Date of Award


Document Type


Degree Name

Master of Science (MS)


Historic Preservation

Committee Chair/Advisor

Dr. Jon Marcoux

Committee Member

Dr. Barry Stiefel

Committee Member

Dr. James Ward

Committee Member

Ralph Muldrow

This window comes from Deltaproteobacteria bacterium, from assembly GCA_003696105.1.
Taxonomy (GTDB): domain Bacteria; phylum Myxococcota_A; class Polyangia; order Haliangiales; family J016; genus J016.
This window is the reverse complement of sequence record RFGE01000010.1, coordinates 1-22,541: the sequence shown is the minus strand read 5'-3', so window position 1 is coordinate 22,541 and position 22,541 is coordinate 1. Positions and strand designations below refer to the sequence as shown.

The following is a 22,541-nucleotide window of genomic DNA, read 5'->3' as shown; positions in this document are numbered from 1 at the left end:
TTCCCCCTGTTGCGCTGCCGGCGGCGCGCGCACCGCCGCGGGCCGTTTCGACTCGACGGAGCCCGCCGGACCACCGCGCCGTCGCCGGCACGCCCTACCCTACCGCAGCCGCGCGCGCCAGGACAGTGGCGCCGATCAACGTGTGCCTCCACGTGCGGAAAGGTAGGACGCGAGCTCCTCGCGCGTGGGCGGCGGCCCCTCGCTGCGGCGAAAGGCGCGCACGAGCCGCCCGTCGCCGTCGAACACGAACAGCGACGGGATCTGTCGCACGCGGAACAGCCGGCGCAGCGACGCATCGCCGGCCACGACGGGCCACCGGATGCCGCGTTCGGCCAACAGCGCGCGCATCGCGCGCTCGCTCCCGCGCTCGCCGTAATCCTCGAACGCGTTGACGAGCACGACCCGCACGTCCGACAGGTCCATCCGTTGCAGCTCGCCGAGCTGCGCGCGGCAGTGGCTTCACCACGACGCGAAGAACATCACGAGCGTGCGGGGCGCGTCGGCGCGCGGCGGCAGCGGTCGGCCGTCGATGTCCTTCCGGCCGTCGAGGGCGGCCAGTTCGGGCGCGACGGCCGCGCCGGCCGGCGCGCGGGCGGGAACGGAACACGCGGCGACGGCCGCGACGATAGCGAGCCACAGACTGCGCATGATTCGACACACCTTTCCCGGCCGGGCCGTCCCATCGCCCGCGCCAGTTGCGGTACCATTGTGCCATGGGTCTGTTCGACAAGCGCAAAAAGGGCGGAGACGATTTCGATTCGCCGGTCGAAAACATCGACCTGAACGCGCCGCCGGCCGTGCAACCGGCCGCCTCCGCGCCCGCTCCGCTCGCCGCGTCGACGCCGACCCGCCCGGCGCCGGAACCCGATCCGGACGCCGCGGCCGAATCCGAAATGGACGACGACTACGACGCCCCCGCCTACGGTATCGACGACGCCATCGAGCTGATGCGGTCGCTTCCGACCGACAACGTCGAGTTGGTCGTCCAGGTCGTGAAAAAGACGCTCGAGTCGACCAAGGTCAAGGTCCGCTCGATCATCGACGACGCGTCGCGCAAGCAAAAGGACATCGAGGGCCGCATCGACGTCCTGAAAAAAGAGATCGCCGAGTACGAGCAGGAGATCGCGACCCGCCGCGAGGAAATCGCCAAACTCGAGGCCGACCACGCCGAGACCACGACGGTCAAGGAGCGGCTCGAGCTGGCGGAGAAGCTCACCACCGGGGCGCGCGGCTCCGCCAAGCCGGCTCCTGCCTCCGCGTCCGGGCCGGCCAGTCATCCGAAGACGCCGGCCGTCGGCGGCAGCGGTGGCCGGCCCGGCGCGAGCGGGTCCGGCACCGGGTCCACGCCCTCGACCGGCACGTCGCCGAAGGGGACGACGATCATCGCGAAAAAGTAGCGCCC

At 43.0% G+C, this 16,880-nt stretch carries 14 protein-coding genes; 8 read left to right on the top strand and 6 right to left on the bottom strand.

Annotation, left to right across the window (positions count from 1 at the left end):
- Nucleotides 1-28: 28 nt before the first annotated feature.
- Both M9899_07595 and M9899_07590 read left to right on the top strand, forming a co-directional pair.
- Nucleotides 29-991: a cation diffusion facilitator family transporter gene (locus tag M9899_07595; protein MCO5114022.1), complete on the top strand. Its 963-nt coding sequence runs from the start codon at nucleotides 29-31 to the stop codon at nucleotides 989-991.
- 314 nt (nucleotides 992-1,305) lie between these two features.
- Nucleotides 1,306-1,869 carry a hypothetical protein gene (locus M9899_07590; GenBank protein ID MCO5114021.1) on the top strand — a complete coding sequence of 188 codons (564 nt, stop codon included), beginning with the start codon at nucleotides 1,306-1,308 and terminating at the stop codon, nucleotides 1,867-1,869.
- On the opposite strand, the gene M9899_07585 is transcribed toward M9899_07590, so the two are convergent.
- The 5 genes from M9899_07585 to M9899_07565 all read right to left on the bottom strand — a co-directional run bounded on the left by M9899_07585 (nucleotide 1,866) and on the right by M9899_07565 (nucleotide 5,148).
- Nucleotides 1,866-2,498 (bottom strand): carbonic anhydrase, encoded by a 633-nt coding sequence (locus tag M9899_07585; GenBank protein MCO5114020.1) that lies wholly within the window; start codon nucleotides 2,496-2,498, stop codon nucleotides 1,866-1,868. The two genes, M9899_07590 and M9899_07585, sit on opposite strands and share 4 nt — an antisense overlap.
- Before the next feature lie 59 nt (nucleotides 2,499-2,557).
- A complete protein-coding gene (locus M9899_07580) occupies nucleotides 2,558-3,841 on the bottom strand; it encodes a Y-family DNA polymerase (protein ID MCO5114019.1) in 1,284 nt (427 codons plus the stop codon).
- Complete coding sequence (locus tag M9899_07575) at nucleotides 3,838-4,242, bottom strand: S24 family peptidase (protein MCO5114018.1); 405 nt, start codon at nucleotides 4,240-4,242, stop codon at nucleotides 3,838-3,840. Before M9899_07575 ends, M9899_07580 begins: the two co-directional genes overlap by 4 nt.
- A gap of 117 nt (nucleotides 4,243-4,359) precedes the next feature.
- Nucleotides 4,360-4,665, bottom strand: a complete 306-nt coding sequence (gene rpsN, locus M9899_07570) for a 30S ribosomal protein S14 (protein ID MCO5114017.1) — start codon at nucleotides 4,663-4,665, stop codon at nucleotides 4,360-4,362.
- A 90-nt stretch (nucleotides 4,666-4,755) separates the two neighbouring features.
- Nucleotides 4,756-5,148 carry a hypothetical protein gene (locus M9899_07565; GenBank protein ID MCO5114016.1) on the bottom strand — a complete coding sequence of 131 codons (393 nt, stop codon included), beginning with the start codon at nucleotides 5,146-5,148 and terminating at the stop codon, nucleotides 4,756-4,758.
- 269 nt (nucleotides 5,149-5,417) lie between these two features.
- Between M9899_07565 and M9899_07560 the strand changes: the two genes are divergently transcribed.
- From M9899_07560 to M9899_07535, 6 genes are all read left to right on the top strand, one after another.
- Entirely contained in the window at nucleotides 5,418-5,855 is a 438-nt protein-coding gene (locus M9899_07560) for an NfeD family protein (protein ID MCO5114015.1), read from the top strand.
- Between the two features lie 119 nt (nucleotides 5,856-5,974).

This study investigates the location and density of industrial sites in Charleston, South Carolina across the years 1884, 1902, 1944, and 1955. The purpose of this study is to draw attention to the industrial past of Charleston in order to better understand the city’s historic spatial organization and identify sites for future preservation. To do this, Sanborn Fire Insurance Maps were used to find, map, and categorize industrial sites in downtown Charleston, south of Line Street. These maps were then analyzed for locational patterns and patterns of various attributes such as industry type, size, and building material. This research found that over time there was a decrease in industrial sites. There was the greatest density of industrial sites in the Market area, the east-central portion of the peninsula, and along the Cooper River wharves. By the end of the study period, however, sites are found all over Downtown. The majority of sites found were warehousing and storage sites, with transportation sites the second-highest number. Since Charleston has always been a port city, this is not unexpected. There was a decrease in the number of industrial sites across the time periods, although the sites tended to increase in average area over time. Most buildings were primarily brick or frame construction. This study is important because a lack of attention to industrial sites leads to a incomplete understanding of Charleston’s urban history. Charleston’s industrial past influences the city’s present-day architectural character, population demographics, and spatial development. By uncovering and preserving the industrial heritage of Charleston, the city can preserve its architectural diversity and expand its historic understanding of the city. Doing so is key to providing the city with a more diverse and sustainable future.



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